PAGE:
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Iran plays diplomatic hardball news on the eve of the enrichment period



Iran is expected to increase the level of uranium enrichment beyond the limit allowed under the 2015 Nuclear Accord to force Europe's hand to buy its oil while suppressing US sanctions.

On Monday, Iran announced a violation of the 300 kg limit on uranium that may be stored in its stock. The planned increase in Sunday's uranium enrichment above the upper limit of 3.67 percent is the next step in his plan to play hardball with Europe while trying to keep the nuclear deal alive.

Supreme Leader Ayatollah Ali Khamenei on Friday Foreign Policy Advisor Ali Akbar Velayati said Tehran could raise the level to five percent on July 7, marking the end of the 60-day deadline that Iran set for Europe to meet the financial incentives that exist in the nuclear agreement.

Velayati said the decision was a "result of consensus" in the Iranian establishment in response to the "breaches" of the remaining parties, also known as the Joint Comprehensive Plan of Action (JCPOA).

US President Donald Trump had begun in 201

7 to dismantle the agreement that had been signed in the days of his predecessor Barack Obama. Trump eventually withdrew from the JCPOA in May 2018 and months later began enforcing sanctions on Iran.

The mentioned 5% uranium enrichment of Velayati falls into the field of medical research and power generation.

Velayati explicitly mentioned the Bushehr reactor in the southwest of the country, which generates power for Iran, saying that a five percent purity is needed … to use uranium "at the nuclear power plant.

" We become our obligations as well as reduce them, "Velayati said, turning to the JCPOA signatories.

" But if they fulfill their commitments, we will do our part to fulfill them. "

On Wednesday, President Hassan Rouhani also threatened to resume construction of a heavy water reactor in Arak.

Despite the sharp rhetoric aimed at gathering the local audience, the Iranian leader had some leeway for diplomatic maneuvers.

Velayati and Kermani emphasized that the increased uranium enrichment was intended for power generation and for "peaceful purposes" and "not for the production of nuclear bombs."

Rouhani also said that Iran will only take action if Europe fails to meet its obligations.

Iran is still a long way from weapons-grade nuclear armament. According to nuclear experts, it needs at least 1,500 kg of uranium, which is 90 percent enriched to build a single bomb.

Iran also dumped 12,000 kg of less enriched uranium and suspended its centrifuges in exchange for lifting international sanctions, allowing it to sell its oil on the international market.

Farhad Rezaei, an Iranian defense expert, told Al Jazeera that it was unlikely that Iran would "significantly violate the nuclear agreement and that enrichment would be at around five percent in the foreseeable future.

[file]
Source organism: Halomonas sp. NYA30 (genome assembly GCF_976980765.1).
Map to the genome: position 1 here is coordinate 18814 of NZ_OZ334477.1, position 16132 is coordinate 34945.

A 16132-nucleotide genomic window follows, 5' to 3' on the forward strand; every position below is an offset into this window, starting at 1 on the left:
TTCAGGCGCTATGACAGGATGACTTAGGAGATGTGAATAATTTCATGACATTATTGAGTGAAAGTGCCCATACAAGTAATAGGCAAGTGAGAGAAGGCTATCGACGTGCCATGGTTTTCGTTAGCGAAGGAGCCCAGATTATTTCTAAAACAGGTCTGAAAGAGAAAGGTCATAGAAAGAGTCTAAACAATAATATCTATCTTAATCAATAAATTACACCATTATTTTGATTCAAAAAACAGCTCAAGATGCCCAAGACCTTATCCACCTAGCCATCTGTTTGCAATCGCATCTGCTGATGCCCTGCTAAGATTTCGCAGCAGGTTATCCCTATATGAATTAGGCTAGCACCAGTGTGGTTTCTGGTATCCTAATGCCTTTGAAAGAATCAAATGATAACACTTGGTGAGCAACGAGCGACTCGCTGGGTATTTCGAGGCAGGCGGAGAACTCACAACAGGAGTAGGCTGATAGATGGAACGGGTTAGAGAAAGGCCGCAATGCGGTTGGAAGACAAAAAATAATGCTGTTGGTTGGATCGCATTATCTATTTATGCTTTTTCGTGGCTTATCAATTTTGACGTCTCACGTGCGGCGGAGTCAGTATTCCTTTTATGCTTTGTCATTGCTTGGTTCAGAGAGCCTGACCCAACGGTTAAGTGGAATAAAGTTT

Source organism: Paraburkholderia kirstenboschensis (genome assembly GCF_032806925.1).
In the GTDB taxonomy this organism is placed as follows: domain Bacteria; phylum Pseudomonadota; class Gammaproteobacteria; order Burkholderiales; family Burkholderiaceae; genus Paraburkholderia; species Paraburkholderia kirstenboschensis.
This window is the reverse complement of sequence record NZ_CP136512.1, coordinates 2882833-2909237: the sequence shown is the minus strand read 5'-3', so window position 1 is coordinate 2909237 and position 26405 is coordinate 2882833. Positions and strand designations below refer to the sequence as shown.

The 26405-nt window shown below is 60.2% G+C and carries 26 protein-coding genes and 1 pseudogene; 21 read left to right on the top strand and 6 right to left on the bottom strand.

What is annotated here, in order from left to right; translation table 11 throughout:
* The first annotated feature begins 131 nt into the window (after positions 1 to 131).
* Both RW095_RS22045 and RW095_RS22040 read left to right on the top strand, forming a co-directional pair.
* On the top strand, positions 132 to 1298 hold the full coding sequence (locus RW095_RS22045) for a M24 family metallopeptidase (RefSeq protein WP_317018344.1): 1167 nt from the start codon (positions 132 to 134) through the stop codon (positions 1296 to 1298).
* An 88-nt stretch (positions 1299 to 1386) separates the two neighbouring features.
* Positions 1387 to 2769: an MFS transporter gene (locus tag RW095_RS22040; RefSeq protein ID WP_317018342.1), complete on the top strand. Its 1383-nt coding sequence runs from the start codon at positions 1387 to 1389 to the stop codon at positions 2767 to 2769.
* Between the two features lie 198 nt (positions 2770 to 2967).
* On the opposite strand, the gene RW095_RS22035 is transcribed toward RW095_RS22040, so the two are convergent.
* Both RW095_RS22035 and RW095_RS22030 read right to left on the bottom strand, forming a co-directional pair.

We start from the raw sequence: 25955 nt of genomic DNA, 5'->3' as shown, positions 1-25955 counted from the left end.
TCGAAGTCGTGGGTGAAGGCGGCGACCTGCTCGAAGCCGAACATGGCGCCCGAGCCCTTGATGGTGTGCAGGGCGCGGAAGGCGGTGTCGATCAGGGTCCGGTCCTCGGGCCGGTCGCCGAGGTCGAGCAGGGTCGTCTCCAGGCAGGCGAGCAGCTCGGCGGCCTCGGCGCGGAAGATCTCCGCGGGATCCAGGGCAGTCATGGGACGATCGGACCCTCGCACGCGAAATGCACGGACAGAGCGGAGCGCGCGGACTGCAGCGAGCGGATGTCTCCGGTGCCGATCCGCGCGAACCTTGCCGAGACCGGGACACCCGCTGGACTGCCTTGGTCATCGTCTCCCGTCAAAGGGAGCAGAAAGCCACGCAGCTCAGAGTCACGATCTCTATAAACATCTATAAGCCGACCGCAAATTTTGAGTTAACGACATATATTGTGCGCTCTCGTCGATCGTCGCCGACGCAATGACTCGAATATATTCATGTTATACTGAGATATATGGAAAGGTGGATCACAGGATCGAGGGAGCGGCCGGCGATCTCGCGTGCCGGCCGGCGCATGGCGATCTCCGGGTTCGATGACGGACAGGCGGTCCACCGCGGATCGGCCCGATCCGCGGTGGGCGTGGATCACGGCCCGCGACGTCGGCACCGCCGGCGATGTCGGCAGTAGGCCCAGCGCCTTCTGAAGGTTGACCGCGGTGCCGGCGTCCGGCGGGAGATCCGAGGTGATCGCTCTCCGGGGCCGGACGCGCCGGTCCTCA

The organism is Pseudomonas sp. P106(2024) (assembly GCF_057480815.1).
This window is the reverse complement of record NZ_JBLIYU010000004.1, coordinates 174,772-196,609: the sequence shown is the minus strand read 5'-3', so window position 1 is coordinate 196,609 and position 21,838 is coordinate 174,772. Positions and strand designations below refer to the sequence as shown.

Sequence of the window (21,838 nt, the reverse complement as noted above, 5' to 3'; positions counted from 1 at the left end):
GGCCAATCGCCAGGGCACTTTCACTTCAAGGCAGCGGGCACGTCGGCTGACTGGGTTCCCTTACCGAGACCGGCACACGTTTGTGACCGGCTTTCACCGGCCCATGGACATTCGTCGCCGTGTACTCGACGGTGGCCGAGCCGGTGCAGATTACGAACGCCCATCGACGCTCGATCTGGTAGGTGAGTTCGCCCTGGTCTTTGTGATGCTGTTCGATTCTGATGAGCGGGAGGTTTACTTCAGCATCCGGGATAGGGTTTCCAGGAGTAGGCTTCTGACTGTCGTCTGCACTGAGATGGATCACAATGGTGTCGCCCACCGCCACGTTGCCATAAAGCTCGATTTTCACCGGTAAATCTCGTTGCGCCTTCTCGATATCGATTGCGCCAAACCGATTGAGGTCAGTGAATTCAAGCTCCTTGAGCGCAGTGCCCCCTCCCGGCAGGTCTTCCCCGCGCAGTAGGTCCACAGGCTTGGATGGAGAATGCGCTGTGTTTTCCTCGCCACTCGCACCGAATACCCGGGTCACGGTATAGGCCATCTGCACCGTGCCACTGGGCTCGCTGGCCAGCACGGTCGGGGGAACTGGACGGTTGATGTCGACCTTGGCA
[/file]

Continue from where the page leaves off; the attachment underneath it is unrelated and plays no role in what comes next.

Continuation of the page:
"This will give cause for concern, but it is not dangerous, because if the regime decides to go beyond and convert it into weapons-grade uranium, the IAEA [UN nuclear watchdog] and intelligence agencies will need to convert 1,500 kg of uranium into highly enriched uranium Iran is reinventing modern centrifuge models that are crucial to the company's break-ou t time.

"These are not the activities that Iranians can easily hide," he said, before adding that Iran, though he intends to build a bomb that would have already left the Nonproliferation Treaty.

"Even without the JCPOA, they must allow the IAEA inspectors to visit the sites and keep the program at a peaceful level," he said as a signatory to the Non-Proliferation Treaty An attractive option for Tehran leadership because the leadership knows the consequences are high, he said.

"All this maneuver They may be intended to convince the other JCPOA parties to resist Trump sanctions. If you listen to the Iranians, then they keep saying they just want to sell their oil. Not more. "

On Monday, British Foreign Minister Jeremy Hunt expressed concern about the steps taken by Iran but did not threaten sanctions against Tehran and urged Iran to" return "in accordance with" the JCPOA.

As part of their efforts to rescue the nuclear deal, Germany, France and the United Kingdom created the Instrument for Trade Support (INSTEX) in January to stop trading with Iran, bypassing the US To facilitate sanctions.

INSTEX was put into operation on June 28th. However, the transactions were limited only to items that were already exempted from US secondary sanctions – buying their oil – something that Europe has so far resisted. With crude oil falling to 400,000 barrels a day, Iran is under financial pressure to increase its revenues.

"Stepping Forward But Not Enough"

Earlier, Iranian Deputy Foreign Minister Seyed Abbas Araqchi had announced the progress on INSTEX did not meet Iran's expectations.

"It was progress, but it still is not enough and does not meet Iran's expectations," Araqchi said.

Mehran Haghirian, a Tehran-based political analyst, is optimistic European signatories will be able to meet Tehran's demands.

"I think it's not too late for negotiations, it's never like that," said Haghirian.

As for diplomacy between Iran and the US, Rezaei, who is considered the crucial element in the survival of the nuclear deal, said, "All roads are closed."

"Trump's maximum pressure on one side and Khamenei's refusal to dialogue with the Trump government ended the diplomatic path," he said. "It's a dangerous situation, and any miscalculation on either side can quickly get out of hand and end in a full-scale war."


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